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Dots
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04 Feb 2012, 9:40 pm

I want friends, but I have a very hard time making them.

For example, two girls in the choir I sing in at university befriended me last year, and we talk and walk home after choir, but our friendship has never moved past that. We don't hang out outside of choir, and I don't know how to have a real friendship with them. I've pretty much given up on that, because they're graduating in 2 months and then they're going to go back to their hometowns and we'll probably only talk every few months on facebook or something.

As much as I wish I could just be alone, I actually do feel lonely, so I have tried to make other friends. But the few times I've tried this, it has ended in disaster. A girl befriended me this summer, and we hung out a lot for 2 months or so, and then all of the sudden she got distant. I asked her why things got awkward and she told me nothing was wrong, which was incredibly frustrating because her actions did not match her words. Every time I suggested plans she said "maybe" and never committed, so I stopped asking. And she never made suggestions of her own. The only thing I can figure out is maybe I was relying on her too much, since at the time she was my only friend, and she felt burdened. Also, she mentioned that our friendship was not as two way as she would have liked, so I suppose through my AS inability to reciprocate, I doomed the friendship.

Last month, I asked a girl I wanted to get to know better in my choir if she wanted to go for coffee. We went for coffee once, and then planned a second one but she got sick and cancelled. After that, she hasn't answered my texts. I see her at choir on Monday nights, but I have trouble talking to her there. I prefer to text her - so maybe she thinks I'm ignoring her at choir and that's not ok with her.

I find it so hard to navigate relationships and friendships. The only thing saving my sanity right now is that a few people on the spectrum have been getting together in my city weekly and I can go there and not feel like an alien.

The way I've decided to try to make friends now is by volunteering - if I'm in a volunteer position doing a job, I feel useful, and there is social interaction there - for example I am the communications officer for my school's theatre company, which basically means I take minutes at our meetings. It gives me a job to do and a reason to be there. Maybe we're not lifelong friends, but at least I'm not shutting myself off in my room alone.

Does anyone else have difficulty making friends even though you want them? Has anyone found a way through this? Is my new strategy of just volunteering and socializing that way a good strategy? I -am- happy that I have a friend or two on the spectrum, I seem to be able to connect with them.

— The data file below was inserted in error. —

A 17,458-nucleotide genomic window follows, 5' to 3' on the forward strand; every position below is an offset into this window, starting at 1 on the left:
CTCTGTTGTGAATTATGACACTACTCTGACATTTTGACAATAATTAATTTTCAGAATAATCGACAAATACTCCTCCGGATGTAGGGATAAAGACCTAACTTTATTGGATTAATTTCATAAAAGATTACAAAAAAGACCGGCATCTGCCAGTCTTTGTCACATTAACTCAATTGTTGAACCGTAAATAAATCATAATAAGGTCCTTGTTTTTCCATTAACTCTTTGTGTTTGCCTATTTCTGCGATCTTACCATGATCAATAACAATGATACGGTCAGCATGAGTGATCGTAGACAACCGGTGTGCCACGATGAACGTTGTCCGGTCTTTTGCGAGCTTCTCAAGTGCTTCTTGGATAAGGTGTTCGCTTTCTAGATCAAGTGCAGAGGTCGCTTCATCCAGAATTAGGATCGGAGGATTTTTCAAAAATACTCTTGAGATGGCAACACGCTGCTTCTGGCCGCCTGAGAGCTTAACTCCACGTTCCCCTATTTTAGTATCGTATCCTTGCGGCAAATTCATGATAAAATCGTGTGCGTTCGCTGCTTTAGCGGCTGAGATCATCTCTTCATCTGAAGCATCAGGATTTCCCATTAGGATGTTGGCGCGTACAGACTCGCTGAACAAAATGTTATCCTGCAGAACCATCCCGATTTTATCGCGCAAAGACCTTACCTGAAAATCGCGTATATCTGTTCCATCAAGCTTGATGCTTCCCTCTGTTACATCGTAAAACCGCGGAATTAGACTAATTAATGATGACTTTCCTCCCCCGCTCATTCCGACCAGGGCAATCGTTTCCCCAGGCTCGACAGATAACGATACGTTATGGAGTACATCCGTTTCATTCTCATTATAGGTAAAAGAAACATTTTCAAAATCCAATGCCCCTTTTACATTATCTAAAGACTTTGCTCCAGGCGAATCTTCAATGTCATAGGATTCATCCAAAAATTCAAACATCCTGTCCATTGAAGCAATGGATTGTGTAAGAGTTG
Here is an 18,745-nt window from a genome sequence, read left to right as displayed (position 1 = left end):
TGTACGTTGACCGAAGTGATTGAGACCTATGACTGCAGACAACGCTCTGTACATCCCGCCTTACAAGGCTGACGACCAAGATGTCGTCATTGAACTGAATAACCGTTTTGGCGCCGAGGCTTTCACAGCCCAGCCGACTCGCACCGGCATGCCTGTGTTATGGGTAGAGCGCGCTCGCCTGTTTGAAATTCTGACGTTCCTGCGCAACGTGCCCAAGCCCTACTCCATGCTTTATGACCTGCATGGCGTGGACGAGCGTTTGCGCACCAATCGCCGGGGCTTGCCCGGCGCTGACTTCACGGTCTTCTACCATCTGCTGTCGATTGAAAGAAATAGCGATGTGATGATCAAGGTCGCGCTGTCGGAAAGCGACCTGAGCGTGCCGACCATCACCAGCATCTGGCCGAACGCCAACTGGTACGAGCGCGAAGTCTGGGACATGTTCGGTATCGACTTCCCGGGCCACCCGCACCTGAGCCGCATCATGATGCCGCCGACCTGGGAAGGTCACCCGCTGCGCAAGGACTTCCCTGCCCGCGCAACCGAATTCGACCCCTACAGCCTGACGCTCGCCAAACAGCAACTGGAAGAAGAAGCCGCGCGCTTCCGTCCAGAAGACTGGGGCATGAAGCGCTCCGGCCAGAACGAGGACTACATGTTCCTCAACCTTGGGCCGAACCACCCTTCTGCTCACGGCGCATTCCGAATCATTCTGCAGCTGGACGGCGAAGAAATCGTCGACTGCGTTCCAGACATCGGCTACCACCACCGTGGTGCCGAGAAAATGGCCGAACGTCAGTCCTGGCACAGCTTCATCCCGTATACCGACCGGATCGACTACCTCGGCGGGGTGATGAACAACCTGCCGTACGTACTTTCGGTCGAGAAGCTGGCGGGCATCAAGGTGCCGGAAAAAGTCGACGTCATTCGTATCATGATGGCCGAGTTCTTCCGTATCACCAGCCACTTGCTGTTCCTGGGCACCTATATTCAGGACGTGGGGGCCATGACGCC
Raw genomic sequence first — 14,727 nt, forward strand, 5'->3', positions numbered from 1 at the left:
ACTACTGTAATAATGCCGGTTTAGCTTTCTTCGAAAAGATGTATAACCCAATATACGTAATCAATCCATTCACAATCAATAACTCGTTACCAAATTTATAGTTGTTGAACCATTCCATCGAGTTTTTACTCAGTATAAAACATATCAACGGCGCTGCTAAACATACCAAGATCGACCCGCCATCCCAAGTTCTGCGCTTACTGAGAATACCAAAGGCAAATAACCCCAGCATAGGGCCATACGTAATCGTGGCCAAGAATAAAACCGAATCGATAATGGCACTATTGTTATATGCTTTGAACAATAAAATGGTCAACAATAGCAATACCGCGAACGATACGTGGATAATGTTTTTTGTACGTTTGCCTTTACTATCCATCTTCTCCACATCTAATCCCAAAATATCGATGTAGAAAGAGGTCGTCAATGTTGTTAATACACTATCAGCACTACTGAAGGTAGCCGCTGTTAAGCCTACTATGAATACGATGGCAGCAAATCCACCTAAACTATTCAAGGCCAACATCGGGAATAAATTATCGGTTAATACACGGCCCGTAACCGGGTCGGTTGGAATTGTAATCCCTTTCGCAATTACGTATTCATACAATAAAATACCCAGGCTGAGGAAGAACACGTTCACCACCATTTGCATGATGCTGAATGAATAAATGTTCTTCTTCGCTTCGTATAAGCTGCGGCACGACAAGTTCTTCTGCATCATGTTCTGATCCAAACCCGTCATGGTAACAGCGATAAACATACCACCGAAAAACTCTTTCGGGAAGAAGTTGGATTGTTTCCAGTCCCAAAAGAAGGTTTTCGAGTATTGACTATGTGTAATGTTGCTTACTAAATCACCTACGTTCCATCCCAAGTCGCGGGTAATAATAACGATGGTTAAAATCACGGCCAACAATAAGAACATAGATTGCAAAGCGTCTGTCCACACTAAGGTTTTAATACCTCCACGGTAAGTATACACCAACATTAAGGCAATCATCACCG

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Erinwolf1997
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06 Feb 2012, 12:52 pm

I have two friends, one, my mom thinks she must have some sort of ASD, and the other has bipolar, so I guess I've never technically been good friends with a NT. I haven't made any new friends in a couple years, but it kind of came naturally then.



MakaylaTheAspie
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06 Feb 2012, 3:41 pm

I have a few friends who are completely NT, whom I associate with quite often.

Most of my friends have a disorder of some sort, mostly bi-polar. One almost got diagnosed with Schizophrenia (ended up being a bi-polar case as well).


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readingbetweenlines
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06 Feb 2012, 4:34 pm

I don't know if you're inviting views from NTs so feel free to ignore if it's not what you want.

Your volunteering strategy sounds like a very good idea and over time other, perhaps slightly deeper/more meaningful things can come from that.

Likewise being friends with others on the spectrum is a good idea as you won't have to explain yourself as much. Whether you'll get a deeper friendship there is difficult to predict. On the NT side, it depends a bit what kind of personality attracts you in the first place.

I guess you might be investing every encounter with more significance as it is such an upheaval and plain hard work? On the whole it sounds like you're doing really well and if the other party loses interest then that may be more about what's going on in their lives then any reflection on you. I appreciate that if they are not communicating then you are left with the uncertainty of why the contact has ended. Their loss at the end of the day, even it doesn't feel like that at the moment.


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Cornflake